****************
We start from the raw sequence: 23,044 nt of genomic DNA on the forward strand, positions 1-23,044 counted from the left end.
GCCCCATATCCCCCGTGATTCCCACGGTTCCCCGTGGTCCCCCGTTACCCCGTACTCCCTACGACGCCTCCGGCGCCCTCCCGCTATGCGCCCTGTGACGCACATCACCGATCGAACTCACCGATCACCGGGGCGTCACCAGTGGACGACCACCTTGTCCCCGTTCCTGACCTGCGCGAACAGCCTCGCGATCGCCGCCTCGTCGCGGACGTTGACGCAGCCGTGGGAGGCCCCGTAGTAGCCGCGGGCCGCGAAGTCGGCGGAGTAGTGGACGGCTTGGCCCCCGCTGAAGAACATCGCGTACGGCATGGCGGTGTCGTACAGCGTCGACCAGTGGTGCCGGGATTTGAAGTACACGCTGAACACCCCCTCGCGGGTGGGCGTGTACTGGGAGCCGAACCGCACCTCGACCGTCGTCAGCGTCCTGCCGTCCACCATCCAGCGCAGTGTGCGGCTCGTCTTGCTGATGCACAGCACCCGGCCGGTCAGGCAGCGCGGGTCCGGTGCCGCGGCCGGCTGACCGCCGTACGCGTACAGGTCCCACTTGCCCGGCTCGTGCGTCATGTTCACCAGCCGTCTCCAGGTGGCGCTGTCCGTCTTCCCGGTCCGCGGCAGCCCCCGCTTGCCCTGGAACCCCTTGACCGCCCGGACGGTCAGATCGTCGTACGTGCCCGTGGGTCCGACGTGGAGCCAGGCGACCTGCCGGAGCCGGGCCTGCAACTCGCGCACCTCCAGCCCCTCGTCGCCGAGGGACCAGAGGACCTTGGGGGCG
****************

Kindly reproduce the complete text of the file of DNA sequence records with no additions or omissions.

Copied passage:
We start from the raw sequence: 23,044 nt of genomic DNA on the forward strand, positions 1-23,044 counted from the left end.
GCCCCATATCCCCCGTGATTCCCACGGTTCCCCGTGGTCCCCCGTTACCCCGTACTCCCTACGACGCCTCCGGCGCCCTCCCGCTATGCGCCCTGTGACGCACATCACCGATCGAACTCACCGATCACCGGGGCGTCACCAGTGGACGACCACCTTGTCCCCGTTCCTGACCTGCGCGAACAGCCTCGCGATCGCCGCCTCGTCGCGGACGTTGACGCAGCCGTGGGAGGCCCCGTAGTAGCCGCGGGCCGCGAAGTCGGCGGAGTAGTGGACGGCTTGGCCCCCGCTGAAGAACATCGCGTACGGCATGGCGGTGTCGTACAGCGTCGACCAGTGGTGCCGGGATTTGAAGTACACGCTGAACACCCCCTCGCGGGTGGGCGTGTACTGGGAGCCGAACCGCACCTCGACCGTCGTCAGCGTCCTGCCGTCCACCATCCAGCGCAGTGTGCGGCTCGTCTTGCTGATGCACAGCACCCGGCCGGTCAGGCAGCGCGGGTCCGGTGCCGCGGCCGGCTGACCGCCGTACGCGTACAGGTCCCACTTGCCCGGCTCGTGCGTCATGTTCACCAGCCGTCTCCAGGTGGCGCTGTCCGTCTTCCCGGTCCGCGGCAGCCCCCGCTTGCCCTGGAACCCCTTGACCGCCCGGACGGTCAGATCGTCGTACGTGCCCGTGGGTCCGACGTGGAGCCAGGCGACCTGCCGGAGCCGGGCCTGCAACTCGCGCACCTCCAGCCCCTCGTCGCCGAGGGACCAGAGGACCTTGGGGGCG